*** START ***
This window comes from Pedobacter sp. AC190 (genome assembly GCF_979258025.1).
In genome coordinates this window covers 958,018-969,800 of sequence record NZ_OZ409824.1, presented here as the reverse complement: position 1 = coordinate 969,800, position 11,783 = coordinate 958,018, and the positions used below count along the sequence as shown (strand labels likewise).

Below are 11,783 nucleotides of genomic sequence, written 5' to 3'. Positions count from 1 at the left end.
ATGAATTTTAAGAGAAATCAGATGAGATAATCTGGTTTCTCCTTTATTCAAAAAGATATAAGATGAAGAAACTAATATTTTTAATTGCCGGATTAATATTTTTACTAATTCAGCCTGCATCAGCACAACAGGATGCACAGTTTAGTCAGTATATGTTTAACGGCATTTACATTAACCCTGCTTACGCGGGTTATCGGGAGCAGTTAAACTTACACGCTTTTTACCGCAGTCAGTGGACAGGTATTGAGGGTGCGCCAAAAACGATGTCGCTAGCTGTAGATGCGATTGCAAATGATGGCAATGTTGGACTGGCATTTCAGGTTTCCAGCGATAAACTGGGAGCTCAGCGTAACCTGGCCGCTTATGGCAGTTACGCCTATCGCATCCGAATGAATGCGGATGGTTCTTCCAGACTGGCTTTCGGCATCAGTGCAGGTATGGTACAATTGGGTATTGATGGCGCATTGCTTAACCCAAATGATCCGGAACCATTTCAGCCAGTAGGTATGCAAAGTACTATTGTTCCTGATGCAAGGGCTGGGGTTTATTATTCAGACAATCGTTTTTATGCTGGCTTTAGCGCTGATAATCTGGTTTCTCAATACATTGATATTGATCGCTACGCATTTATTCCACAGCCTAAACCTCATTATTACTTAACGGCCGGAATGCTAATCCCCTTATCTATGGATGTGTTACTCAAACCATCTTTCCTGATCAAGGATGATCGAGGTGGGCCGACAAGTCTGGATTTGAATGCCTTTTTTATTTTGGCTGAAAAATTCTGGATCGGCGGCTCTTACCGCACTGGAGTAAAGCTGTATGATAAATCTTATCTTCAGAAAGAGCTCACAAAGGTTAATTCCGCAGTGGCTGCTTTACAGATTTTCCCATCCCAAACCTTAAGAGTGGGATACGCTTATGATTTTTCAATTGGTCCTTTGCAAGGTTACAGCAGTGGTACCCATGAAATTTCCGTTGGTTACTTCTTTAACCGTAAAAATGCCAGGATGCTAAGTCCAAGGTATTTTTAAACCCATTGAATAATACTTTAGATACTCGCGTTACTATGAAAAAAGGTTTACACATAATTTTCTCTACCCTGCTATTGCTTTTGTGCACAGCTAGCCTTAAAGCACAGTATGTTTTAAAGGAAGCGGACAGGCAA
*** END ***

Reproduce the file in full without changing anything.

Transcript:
This window comes from Pedobacter sp. AC190 (genome assembly GCF_979258025.1).
In genome coordinates this window covers 958,018-969,800 of sequence record NZ_OZ409824.1, presented here as the reverse complement: position 1 = coordinate 969,800, position 11,783 = coordinate 958,018, and the positions used below count along the sequence as shown (strand labels likewise).

Below are 11,783 nucleotides of genomic sequence, written 5' to 3'. Positions count from 1 at the left end.
ATGAATTTTAAGAGAAATCAGATGAGATAATCTGGTTTCTCCTTTATTCAAAAAGATATAAGATGAAGAAACTAATATTTTTAATTGCCGGATTAATATTTTTACTAATTCAGCCTGCATCAGCACAACAGGATGCACAGTTTAGTCAGTATATGTTTAACGGCATTTACATTAACCCTGCTTACGCGGGTTATCGGGAGCAGTTAAACTTACACGCTTTTTACCGCAGTCAGTGGACAGGTATTGAGGGTGCGCCAAAAACGATGTCGCTAGCTGTAGATGCGATTGCAAATGATGGCAATGTTGGACTGGCATTTCAGGTTTCCAGCGATAAACTGGGAGCTCAGCGTAACCTGGCCGCTTATGGCAGTTACGCCTATCGCATCCGAATGAATGCGGATGGTTCTTCCAGACTGGCTTTCGGCATCAGTGCAGGTATGGTACAATTGGGTATTGATGGCGCATTGCTTAACCCAAATGATCCGGAACCATTTCAGCCAGTAGGTATGCAAAGTACTATTGTTCCTGATGCAAGGGCTGGGGTTTATTATTCAGACAATCGTTTTTATGCTGGCTTTAGCGCTGATAATCTGGTTTCTCAATACATTGATATTGATCGCTACGCATTTATTCCACAGCCTAAACCTCATTATTACTTAACGGCCGGAATGCTAATCCCCTTATCTATGGATGTGTTACTCAAACCATCTTTCCTGATCAAGGATGATCGAGGTGGGCCGACAAGTCTGGATTTGAATGCCTTTTTTATTTTGGCTGAAAAATTCTGGATCGGCGGCTCTTACCGCACTGGAGTAAAGCTGTATGATAAATCTTATCTTCAGAAAGAGCTCACAAAGGTTAATTCCGCAGTGGCTGCTTTACAGATTTTCCCATCCCAAACCTTAAGAGTGGGATACGCTTATGATTTTTCAATTGGTCCTTTGCAAGGTTACAGCAGTGGTACCCATGAAATTTCCGTTGGTTACTTCTTTAACCGTAAAAATGCCAGGATGCTAAGTCCAAGGTATTTTTAAACCCATTGAATAATACTTTAGATACTCGCGTTACTATGAAAAAAGGTTTACACATAATTTTCTCTACCCTGCTATTGCTTTTGTGCACAGCTAGCCTTAAAGCACAGTATGTTTTAAAGGAAGCGGACAGGCAA